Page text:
Tuesday, August 31, 2010

Hive Inspection with Art Potter

Art Potter produces A LOT of honey. Generally, if someone here buys local honey, it's Art's, because he has a variety of local businesses promoting his product. He offered to help us with the re-queening, and to give us a hand with a more thorough inspection of the hives. In the picture, Mark is on the left and Art is on the right.

The best news is that there is no evidence thus far of disease or pests. HURRAY! We'll continue to be vigilant, but hope that our oil traps underneath screened bottom boards will continue to be effective.

Art's first advice was to get a plastic tote to carry the smoker, pine straw, hive tools, and lighter in. Mark grimaced and I laughed, because I've offered more than once to help him get organized. His second bit of advice was to buy entrance reducers and install them no later than October 1, to keep the field rats out of the hives.

We began with Hive 4, with the intention of finding the old queen and putting the new queen in. The sugar water feeder was empty, which was a good sign. The pollen patty wasn't completely eaten. What was ironic was that just over a week after our last inspection and our fear that this hive wasn't doing well it was full of active bees, and the brood pattern was consistent. Art explained that the reason they weren't laying wax evenly was the old wax Mark had put in an empty frame was not flat, and they were simply avoiding the comb that was invading their space by building around it on the frame next to it. I felt badly that we were going to kill a queen who wasn't doing as badly as we thought, but the factor of unknown age had us proceeding with the new queen. Can you see her in this picture? (Look in the center of the photo, about a third of the way from the top -- her body is longer.) One bit of good news too is that the worker bees were forming two "supersedure cells" which means they might have been displeased with the queen and intended to grow their own new one to replace her. Bloodthirsty wretches!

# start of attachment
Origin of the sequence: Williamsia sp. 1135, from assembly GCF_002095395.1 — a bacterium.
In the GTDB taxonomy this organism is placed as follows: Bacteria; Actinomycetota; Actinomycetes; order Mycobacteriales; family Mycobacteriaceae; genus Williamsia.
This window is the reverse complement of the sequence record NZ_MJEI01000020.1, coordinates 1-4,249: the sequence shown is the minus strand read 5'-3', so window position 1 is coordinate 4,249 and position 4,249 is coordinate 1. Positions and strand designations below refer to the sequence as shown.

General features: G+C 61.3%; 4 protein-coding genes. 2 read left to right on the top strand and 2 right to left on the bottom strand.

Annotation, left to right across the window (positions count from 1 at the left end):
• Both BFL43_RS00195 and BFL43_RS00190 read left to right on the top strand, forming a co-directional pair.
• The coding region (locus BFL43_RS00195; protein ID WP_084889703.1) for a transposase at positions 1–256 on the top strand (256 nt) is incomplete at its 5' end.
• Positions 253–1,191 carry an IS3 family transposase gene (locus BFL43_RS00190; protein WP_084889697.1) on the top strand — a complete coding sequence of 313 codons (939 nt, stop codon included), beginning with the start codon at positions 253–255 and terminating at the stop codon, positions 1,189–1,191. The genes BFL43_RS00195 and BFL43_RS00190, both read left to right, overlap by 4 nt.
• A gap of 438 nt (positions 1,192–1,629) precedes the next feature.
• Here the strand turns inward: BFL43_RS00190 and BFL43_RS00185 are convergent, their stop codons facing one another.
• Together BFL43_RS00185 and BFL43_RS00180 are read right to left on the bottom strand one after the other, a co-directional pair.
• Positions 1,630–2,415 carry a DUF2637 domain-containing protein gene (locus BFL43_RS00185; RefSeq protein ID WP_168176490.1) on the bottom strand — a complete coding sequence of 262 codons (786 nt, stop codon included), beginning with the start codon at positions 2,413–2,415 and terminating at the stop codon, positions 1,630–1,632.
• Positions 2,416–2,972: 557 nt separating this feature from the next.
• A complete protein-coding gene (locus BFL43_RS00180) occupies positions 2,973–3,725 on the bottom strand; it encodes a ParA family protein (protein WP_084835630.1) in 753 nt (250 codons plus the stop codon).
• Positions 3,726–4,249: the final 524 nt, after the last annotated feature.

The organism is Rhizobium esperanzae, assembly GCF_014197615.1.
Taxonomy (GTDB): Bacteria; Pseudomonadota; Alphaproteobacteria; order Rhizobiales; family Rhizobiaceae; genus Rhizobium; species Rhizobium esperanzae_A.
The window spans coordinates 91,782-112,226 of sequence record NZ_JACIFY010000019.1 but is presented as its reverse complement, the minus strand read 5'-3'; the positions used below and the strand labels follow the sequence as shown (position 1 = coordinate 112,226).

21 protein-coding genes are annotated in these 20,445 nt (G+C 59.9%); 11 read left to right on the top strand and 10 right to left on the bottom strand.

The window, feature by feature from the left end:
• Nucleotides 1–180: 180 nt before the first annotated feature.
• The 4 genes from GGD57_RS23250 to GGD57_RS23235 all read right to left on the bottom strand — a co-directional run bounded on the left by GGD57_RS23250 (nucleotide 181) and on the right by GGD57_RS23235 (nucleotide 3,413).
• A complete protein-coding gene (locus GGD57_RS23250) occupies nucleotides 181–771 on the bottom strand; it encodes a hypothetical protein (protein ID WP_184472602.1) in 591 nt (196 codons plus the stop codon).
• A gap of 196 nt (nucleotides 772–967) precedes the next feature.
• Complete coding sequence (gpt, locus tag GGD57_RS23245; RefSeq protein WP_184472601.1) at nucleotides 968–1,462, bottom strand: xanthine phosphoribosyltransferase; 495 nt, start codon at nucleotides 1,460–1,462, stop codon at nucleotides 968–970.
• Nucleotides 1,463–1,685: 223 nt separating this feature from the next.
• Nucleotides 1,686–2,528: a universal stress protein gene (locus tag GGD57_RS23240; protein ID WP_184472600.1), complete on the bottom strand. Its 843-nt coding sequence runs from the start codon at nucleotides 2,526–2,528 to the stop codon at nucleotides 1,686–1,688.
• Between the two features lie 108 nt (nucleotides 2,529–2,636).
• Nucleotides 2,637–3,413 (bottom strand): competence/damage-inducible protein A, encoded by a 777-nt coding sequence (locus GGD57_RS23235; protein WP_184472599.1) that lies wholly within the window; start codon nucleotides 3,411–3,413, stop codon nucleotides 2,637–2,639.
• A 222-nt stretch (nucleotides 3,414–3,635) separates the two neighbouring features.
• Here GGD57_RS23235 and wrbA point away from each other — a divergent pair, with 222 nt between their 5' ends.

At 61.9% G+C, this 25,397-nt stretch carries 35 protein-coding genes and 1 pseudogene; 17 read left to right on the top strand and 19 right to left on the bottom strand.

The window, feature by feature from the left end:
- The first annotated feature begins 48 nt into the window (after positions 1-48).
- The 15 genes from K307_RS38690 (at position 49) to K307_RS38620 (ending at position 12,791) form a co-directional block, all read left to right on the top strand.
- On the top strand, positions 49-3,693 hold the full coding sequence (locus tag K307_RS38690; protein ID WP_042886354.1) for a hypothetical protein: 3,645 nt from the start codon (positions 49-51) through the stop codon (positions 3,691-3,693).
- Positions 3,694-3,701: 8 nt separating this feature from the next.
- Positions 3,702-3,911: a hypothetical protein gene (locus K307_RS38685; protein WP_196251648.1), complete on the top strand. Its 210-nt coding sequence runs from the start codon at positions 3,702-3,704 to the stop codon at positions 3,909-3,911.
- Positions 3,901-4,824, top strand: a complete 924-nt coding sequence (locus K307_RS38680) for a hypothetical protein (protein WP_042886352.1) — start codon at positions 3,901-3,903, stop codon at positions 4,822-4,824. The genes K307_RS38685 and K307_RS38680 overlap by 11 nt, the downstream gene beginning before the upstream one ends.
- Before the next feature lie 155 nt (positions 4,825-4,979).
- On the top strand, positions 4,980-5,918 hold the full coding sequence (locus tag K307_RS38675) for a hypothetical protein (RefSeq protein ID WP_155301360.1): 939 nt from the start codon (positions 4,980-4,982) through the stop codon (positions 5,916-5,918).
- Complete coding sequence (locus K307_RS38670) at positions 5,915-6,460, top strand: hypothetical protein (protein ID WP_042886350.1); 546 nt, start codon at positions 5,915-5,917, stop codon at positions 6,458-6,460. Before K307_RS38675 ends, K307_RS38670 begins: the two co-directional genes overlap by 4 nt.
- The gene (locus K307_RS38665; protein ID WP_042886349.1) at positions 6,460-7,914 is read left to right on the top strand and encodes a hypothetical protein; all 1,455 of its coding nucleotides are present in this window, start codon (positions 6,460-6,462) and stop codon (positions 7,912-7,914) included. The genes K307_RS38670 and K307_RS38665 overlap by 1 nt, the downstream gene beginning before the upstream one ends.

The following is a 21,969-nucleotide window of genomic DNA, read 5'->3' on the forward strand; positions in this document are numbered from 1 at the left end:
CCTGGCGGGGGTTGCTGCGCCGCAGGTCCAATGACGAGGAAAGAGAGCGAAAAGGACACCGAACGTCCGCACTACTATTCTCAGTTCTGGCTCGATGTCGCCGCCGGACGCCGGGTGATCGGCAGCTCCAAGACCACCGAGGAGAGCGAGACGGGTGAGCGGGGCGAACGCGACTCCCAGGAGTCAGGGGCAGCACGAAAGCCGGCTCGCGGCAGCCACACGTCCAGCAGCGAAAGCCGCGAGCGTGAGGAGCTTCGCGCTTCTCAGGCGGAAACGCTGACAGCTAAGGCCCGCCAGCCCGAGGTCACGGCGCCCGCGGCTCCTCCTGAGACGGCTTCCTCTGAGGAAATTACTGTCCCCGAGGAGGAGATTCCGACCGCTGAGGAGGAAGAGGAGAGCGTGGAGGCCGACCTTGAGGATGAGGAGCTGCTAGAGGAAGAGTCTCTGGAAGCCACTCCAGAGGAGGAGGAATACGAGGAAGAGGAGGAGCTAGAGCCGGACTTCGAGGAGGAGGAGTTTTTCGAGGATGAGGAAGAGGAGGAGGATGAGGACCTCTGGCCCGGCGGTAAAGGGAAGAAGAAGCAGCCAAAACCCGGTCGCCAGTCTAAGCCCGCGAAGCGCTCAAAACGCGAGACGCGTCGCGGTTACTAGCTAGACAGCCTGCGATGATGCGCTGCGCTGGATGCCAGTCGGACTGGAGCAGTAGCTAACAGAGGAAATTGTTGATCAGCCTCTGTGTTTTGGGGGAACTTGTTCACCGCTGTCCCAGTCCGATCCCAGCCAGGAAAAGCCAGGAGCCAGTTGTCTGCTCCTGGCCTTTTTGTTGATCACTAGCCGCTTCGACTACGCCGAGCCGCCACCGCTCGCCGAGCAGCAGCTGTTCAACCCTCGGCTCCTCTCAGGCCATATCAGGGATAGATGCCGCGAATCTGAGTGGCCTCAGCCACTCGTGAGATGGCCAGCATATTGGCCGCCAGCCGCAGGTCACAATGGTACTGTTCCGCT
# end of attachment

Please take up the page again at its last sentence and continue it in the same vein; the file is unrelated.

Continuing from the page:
What you see in Mark's hand is what I call the Queen Condo. She's in this ventilated box with 3-5 worker bees and some fondant-style sugar to eat. There's a small hole on each end that is corked. When it's time to put the condo in the hive, they uncorked the candy end, poked a hole in the candy with a paper clip, and put the condo between two frames, screen side down, but one end angled up slightly. What should happen is that the new queen will release pheromones, bees from the current colony will come to see what's going on, they'll eat the candy plug, and by the time they eat their way through to let the queen out, they've accepted her and won't kill her. The condo is angled up so that if one of her attending worker bees dies, it won't block the exit. We're supposed to check on her in 3-5 days to make sure she got out.

This process was repeated for Hive 5, with the differences being they'd eaten the entire pollen patty, they didn't have a sugar water feeder so it won't need refilling, and **I found the queen before Mark or Art did!**

Then we decided to tackle Hive 1, the largest colony of all. Both medium supers have honey. What we didn't know was that the top deep super is nearly all honey too! Art said that super probably weighs 100 pounds! The big surprise in Hive 1 is the sheer number of queen cells they were growing. (In the photo, it's the large "blobs" on the edge of the frame.) They were seriously attempting to re-queen themselves, in spite of the fact that we'd given them a new queen before we even brought them to Bee Hill from their home in the tree. Art said it could be a variety of things: she could be injured, she could have fertility issues, etc. But they were scraping off supersedure cells like crazy, and then discovered one that looked as though it could have produced a queen that had hatched. By the time they got down into the bottom box of Hive 1, the air was full of agitated bees. I retreated to the four-wheeler, where they were dive-bombing my veil, which fortunately is stiff so they bounced off.

In total, we spent nearly two hours on Bee Hill. We have notes on next steps to take, but are left with a conundrum in Hive 1: attempt to re-queen if we can track down the new queen they made for themselves, or let nature take its course?


  1. Look in the top of the triangle of light colored/empty comb for a bee whose wings appear to be much shorter than her abdomen/tail. It's tough!